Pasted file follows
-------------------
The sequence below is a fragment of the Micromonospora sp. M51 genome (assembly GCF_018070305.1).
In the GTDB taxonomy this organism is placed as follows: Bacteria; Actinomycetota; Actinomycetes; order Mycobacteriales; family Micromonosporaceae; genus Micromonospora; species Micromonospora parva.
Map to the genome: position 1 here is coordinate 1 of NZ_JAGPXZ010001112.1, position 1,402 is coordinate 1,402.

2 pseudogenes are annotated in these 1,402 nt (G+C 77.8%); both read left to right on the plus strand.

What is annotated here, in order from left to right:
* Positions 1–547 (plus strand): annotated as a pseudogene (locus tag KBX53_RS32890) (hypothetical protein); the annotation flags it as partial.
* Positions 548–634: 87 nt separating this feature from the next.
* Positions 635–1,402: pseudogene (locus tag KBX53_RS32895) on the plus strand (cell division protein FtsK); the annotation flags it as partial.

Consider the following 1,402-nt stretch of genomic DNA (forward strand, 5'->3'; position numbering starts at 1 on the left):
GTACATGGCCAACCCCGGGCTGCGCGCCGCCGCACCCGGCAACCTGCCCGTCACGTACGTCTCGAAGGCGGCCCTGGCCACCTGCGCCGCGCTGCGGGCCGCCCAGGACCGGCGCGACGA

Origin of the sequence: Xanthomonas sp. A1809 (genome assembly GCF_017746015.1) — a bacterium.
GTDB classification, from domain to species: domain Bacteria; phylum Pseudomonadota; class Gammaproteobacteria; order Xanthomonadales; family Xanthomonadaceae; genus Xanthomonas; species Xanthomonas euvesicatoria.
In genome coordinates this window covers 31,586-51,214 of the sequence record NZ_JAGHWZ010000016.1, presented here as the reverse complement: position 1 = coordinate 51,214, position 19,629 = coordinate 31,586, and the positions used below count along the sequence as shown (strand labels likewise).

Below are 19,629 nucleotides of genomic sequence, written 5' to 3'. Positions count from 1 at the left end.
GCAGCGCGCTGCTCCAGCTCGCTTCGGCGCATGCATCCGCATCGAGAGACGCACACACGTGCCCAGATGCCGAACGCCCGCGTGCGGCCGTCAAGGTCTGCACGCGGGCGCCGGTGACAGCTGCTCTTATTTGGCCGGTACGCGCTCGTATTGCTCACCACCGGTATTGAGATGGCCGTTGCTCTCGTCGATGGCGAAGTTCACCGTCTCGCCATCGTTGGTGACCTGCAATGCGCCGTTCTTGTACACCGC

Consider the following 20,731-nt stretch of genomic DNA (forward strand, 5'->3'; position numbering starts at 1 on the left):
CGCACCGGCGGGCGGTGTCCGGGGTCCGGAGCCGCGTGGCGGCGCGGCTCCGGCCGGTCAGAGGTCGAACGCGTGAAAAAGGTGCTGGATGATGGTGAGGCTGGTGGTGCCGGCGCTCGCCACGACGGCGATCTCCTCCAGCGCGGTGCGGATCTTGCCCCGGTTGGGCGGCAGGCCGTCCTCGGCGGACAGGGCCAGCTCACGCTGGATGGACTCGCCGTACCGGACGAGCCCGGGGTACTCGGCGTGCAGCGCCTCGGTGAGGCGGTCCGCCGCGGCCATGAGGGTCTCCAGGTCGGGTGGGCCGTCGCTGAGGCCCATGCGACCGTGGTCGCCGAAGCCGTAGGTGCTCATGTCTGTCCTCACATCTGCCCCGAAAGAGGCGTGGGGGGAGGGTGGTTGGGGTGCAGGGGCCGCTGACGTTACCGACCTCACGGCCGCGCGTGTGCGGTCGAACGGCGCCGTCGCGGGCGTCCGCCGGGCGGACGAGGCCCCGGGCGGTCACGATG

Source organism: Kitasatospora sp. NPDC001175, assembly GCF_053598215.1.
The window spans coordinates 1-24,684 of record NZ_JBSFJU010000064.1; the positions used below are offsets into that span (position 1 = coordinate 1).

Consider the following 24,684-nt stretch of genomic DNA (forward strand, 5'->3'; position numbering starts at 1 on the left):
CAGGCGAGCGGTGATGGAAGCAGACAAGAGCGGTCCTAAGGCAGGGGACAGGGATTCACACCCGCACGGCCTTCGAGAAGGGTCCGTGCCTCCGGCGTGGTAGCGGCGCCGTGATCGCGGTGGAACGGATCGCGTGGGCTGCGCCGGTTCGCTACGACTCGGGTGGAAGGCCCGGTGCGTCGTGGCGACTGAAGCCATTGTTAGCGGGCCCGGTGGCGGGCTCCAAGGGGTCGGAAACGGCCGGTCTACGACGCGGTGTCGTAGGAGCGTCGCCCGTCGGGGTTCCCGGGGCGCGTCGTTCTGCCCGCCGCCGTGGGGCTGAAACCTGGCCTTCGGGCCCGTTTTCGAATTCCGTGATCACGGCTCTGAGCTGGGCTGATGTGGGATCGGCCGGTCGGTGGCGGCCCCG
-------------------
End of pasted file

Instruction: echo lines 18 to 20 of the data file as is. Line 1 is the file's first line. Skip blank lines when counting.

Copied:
Source organism: Kitasatospora sp. NPDC001175, assembly GCF_053598215.1.
The window spans coordinates 1-24,684 of record NZ_JBSFJU010000064.1; the positions used below are offsets into that span (position 1 = coordinate 1).

Consider the following 24,684-nt stretch of genomic DNA (forward strand, 5'->3'; position numbering starts at 1 on the left):